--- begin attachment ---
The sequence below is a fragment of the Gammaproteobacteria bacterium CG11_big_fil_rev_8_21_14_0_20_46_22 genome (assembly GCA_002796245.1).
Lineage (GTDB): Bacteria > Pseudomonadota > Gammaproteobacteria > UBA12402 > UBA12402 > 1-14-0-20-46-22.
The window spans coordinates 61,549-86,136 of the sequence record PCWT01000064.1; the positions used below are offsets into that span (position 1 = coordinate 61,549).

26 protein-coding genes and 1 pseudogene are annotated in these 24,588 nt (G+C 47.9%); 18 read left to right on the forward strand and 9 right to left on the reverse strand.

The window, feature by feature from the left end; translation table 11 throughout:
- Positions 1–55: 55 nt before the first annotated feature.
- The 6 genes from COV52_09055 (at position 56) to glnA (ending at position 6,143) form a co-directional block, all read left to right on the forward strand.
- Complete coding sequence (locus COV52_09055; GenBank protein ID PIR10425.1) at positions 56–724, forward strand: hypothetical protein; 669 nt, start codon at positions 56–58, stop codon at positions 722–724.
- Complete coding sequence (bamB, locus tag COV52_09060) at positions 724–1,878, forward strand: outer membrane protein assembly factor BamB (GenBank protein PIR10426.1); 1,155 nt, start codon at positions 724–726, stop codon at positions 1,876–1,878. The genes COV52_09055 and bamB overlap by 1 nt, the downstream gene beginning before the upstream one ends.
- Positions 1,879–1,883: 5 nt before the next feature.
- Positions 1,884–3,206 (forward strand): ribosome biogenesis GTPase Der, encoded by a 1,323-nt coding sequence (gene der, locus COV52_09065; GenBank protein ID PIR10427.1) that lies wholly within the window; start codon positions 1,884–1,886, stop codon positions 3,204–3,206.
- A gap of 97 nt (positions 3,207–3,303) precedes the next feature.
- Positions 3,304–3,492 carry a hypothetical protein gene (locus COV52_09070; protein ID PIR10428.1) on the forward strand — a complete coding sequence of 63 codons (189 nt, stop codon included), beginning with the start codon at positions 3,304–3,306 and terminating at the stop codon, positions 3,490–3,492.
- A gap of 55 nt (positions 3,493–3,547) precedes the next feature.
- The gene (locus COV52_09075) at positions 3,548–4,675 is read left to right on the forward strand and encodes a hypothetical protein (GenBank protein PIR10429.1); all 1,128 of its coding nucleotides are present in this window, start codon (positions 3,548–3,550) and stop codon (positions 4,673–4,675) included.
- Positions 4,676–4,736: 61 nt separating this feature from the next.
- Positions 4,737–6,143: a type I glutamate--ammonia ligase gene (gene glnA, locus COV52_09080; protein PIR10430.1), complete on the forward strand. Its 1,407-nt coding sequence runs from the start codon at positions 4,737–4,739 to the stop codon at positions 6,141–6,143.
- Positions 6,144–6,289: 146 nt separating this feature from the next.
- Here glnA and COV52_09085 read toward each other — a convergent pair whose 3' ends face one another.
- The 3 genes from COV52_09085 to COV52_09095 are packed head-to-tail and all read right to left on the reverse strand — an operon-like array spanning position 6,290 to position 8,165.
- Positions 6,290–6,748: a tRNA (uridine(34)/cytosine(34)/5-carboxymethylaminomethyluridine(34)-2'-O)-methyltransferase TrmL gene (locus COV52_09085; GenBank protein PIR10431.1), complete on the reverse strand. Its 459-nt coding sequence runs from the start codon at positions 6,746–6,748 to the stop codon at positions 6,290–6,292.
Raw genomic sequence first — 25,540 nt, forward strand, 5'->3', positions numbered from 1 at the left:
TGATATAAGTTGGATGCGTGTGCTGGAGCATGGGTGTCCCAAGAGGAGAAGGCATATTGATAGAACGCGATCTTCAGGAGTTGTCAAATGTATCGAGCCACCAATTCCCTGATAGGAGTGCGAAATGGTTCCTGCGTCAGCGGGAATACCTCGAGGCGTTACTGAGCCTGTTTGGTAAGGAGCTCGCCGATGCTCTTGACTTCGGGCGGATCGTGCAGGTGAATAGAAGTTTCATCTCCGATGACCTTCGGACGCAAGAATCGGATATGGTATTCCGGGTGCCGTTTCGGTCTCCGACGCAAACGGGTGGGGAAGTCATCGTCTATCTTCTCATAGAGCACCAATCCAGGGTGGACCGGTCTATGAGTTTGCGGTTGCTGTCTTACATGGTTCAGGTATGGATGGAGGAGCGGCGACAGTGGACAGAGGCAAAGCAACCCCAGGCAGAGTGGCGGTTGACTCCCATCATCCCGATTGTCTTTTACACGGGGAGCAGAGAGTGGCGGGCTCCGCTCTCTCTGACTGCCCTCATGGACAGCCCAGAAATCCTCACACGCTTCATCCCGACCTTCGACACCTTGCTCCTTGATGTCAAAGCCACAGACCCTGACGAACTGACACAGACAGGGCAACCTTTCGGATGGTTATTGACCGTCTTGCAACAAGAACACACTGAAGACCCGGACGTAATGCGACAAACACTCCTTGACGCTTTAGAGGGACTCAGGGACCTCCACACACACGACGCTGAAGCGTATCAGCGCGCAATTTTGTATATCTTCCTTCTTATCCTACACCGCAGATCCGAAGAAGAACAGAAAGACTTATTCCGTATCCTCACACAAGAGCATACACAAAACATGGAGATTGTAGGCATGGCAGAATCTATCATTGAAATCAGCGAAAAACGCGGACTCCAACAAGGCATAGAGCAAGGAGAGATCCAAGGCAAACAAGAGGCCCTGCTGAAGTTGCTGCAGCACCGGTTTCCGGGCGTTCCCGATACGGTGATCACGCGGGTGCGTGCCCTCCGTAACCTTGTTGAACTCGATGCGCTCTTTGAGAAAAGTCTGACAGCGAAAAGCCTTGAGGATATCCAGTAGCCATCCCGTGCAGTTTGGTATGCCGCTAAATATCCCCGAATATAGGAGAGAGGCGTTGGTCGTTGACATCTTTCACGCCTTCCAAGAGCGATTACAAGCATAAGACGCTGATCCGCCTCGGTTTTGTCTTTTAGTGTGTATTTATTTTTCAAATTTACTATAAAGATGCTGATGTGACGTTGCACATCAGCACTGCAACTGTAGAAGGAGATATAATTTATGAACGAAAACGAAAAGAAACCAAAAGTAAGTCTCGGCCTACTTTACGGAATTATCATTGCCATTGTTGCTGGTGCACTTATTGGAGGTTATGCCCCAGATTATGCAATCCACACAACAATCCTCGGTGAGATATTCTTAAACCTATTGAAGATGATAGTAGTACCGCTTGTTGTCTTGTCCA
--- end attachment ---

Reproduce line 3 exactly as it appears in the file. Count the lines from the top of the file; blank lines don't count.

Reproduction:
The window spans coordinates 61,549-86,136 of the sequence record PCWT01000064.1; the positions used below are offsets into that span (position 1 = coordinate 61,549).